Boston Globe correspondent, Marty Basch, wrote a great piece about Justin Freeman – a former Olympic Nordic skier who trains at Waterville Valley – who will be defending titles in two upcoming ski races. Read it below.
Two upcoming ski races put the focus on Mount Washington and the one man defending titles in both.
Justin Freeman will try for bragging rights and a four-peat in Sunday’s Ski to the Clouds. Six days later he’ll try for a second straight win in the Bretton Woods Nordic Marathon.
“It’s very different racing uphill,’’ Freeman said. “Not necessarily hard, but certainly not easier than racing on the flats. There is no time to recover, and at the same time you can’t go as hard as you can in other races.’’
Freeman, 34, was an All-American at Bates College, had six career podium finishes at the nationals, and competed in the 2006 Olympics in Turin, Italy. The brother of three-time Olympian Kris Freeman, he’s now an educator at the New Hampton School in New Hampshire.
His three consecutive wins on skate skis up the 6,288-foot mountain all have been different. In 2008, he won the freestyle race by 1 minute 37 seconds in a time of 32:51. The next year, it took a sprint to the finish to beat Army World Class Athlete Program skier Jesse Downs by one second. Last year, he opened a lead but still had to work hard near the finish to prevail by 50 seconds over National Guard biathlon skier Duncan Douglas.
The course contains a grueling 2,200 vertical foot climb to the finish near the tree line, some 3,800 feet above sea level.
Freeman trains at Waterville Valley and works on doing intervals up an old alpine slope there.
“But it’s not the same as Mount Washington,’’ he said. “You get the same feeling, but it is more of a tuneup for me. For me, it’s more mental training than physical. Mount Washington is a ski race, just slower.’’
The March 12 marathon is more of a traditional ski race, a classic kick and glide with healthy amounts of double poling. Freeman easily won last year, largely skiing alone.
“Working fulltime, I don’t come into the season in good shape in terms of my upper body,’’ he said. “I have a weak double pole at the start of the season but I’m feeling good about it now. The Bretton Woods course is on the flat side for a marathon and I’ll be doing a lot of double poling.’’
Both races evolved following the demise of the Great Glen to Bretton Woods Nordic Adventure, a 50-kilometer race between the two trail systems that included a steady climb up Jefferson Notch. That race, part of the American Marathon Series, lasted some six years and was canceled in 2007 because of the uncertainty of the snow, windswept sections, and land-use issues.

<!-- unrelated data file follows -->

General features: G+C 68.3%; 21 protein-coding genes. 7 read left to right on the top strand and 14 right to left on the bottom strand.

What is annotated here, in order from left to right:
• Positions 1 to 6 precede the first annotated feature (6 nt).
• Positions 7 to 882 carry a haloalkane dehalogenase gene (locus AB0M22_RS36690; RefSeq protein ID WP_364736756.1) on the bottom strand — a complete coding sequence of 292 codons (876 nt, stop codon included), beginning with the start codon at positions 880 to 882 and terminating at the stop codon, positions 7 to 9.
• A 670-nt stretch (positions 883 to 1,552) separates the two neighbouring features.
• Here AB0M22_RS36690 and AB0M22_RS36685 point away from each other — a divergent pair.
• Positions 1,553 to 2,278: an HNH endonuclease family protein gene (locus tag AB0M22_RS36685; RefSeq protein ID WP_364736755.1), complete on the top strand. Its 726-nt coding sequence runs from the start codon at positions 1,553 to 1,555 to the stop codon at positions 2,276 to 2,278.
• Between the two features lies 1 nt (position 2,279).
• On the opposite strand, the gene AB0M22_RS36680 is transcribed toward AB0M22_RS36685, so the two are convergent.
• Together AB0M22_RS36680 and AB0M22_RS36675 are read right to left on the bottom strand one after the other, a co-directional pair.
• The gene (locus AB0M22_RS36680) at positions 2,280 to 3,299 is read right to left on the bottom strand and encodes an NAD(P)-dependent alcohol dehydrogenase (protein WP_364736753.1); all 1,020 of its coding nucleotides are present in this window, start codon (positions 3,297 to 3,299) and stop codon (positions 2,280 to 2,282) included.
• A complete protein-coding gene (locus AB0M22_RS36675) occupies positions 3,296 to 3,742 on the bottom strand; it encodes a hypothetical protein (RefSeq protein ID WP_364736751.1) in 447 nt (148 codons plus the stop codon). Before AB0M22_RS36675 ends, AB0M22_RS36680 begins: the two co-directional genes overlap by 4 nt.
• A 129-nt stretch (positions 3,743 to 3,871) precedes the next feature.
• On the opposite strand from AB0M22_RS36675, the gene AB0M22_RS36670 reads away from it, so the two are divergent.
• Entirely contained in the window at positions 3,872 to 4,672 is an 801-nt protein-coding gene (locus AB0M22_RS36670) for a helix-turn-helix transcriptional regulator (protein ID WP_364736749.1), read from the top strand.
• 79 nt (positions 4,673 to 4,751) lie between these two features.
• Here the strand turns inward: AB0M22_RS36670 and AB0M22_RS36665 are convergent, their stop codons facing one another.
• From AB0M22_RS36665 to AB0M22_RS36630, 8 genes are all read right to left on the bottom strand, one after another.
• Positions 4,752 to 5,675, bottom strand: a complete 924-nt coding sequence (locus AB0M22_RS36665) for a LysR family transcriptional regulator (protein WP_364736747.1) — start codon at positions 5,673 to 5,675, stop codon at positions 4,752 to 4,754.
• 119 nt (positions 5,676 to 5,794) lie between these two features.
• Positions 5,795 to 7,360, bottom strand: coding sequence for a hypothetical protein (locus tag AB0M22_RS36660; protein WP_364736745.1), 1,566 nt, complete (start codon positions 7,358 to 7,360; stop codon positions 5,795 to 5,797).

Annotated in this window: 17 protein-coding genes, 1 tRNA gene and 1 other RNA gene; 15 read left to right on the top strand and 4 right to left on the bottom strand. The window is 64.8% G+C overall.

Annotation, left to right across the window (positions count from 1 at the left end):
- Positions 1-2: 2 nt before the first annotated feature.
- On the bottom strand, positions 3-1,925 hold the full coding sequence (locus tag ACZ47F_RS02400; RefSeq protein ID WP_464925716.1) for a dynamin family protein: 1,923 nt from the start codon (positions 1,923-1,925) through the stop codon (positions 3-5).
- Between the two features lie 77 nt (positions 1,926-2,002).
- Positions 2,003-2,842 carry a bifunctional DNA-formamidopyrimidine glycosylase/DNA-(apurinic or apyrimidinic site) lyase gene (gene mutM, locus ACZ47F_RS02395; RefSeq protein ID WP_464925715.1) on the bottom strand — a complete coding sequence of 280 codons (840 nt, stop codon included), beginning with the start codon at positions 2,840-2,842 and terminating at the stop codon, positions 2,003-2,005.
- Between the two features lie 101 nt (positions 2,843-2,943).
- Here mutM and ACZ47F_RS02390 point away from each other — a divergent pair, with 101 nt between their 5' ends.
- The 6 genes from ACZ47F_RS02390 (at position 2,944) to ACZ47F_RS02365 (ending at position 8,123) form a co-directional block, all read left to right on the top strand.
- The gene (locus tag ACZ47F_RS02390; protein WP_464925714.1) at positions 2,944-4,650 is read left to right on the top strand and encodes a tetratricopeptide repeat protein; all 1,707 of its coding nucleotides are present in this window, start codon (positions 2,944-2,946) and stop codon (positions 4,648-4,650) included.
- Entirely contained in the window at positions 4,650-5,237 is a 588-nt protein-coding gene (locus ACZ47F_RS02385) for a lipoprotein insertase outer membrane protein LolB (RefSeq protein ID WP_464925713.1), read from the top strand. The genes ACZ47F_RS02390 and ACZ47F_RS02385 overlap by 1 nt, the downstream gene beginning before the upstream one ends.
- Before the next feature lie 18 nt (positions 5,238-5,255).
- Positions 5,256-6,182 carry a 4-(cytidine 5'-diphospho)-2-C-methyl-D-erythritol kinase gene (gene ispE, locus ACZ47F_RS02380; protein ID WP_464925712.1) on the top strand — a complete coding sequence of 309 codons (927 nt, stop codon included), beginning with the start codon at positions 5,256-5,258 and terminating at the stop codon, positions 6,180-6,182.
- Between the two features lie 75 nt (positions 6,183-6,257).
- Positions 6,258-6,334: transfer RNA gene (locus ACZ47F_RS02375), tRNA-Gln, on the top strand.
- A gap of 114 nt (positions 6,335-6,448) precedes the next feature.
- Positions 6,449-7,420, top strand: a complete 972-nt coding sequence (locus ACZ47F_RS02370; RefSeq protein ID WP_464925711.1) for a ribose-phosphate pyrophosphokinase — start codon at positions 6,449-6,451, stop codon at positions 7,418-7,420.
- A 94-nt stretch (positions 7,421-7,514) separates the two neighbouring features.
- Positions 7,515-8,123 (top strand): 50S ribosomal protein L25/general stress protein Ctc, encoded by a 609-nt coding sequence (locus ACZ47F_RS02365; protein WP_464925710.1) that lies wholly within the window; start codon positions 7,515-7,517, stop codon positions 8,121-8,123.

Ski to the Clouds was first held in 1996 and was limited to about halfway up the Mount Washington Auto Road. It soon went on hiatus and was reborn in 2008 with a course using both the road and about 4 kilometers of the Nordic network.
“I think that has improved the quality of the ski experience,’’ said Great Glen’s ski school director and resident Olympian Sue Wemyss. “Rather than heading right up the auto road, you can warm up on variable terrain before hitting the uphill.’’
With a mass start, there is more time to develop a strategy and maintain a good position before hitting the hill, which includes an 18-degree pitch.
“There is no relief,’’ she said. “There isn’t a section for a sudden downhill or flat. You are exerting energy the whole way.’’
Also unusual for a citizen cross-country race is a purse of $1,400. The field is capped at 150, and it tends to attract about half that amount. Though competitors routinely run or bike up the road in summer races, skiing is a novelty.
“The concept of skiing up the road is really out there,’’ said Great Glen Trails spokesman Ryan Triffitt. “I think even for really good ski racers, it’s a difficult concept to get into their heads.’’
Triffitt calls the race “an upside down Stowe Derby,’’ referring to the popular citizen’s race that begins with a rollicking descent from Vermont’s highest peak, Mount Mansfield.
The marathon debuted in 2009 as a fund-raiser for the New England Ski Museum in Franconia Notch, N.H. Freeman didn’t race the first year but did in 2010, defeating inaugural winner Timothy Whiton, a Bates College racer, by more than eight minutes. The competition has attracted other notables such as Olympians Dorcas (Denhartog) Wonsavage, Charles Kellogg, Leslie (Bancroft) Krichko, and former Olympic coach for the US and Canadian National teams Marty Hall.
Wes DeNering, 49, an active citizen marathon racer competing in Europe and across New England, has skied the race twice, both times with top 40 results. A Cambridge Sports Union skier and an organizer of the Weston Ski Track Tuesday Night Sprints, he doesn’t worry about the elite skiers. Instead it’s the usual race within the race.
“There certainly are rivalries with both other clubs in New England and with people I’ve been racing against for years,’’ he said.
The race flows over the golf course and into the woods. He said the scenery is akin to what you see in the Alps.
“There’s isn’t too much vertical,’’ he said. “Some races can be too flat, and others, like the Olympic course at Lake Placid (N.Y.), are hard for many skiers. This one has a nice blend.’’
The marathon contains two distances, 50K and 25K, with both timed and touring (un-timed) options, and attracts pre-teens to skiers in their mid-70s.
The 300 skier limit hasn’t been reached. According to race co-organizer Ellen Chandler, about 160 skiers entered the first year, with some 180 the next.
“The field is fairly divided between the two distances,’’ she said. “That shows a wide range of interest, with some people skiing faster and others who like to ski on a recreational basis.’’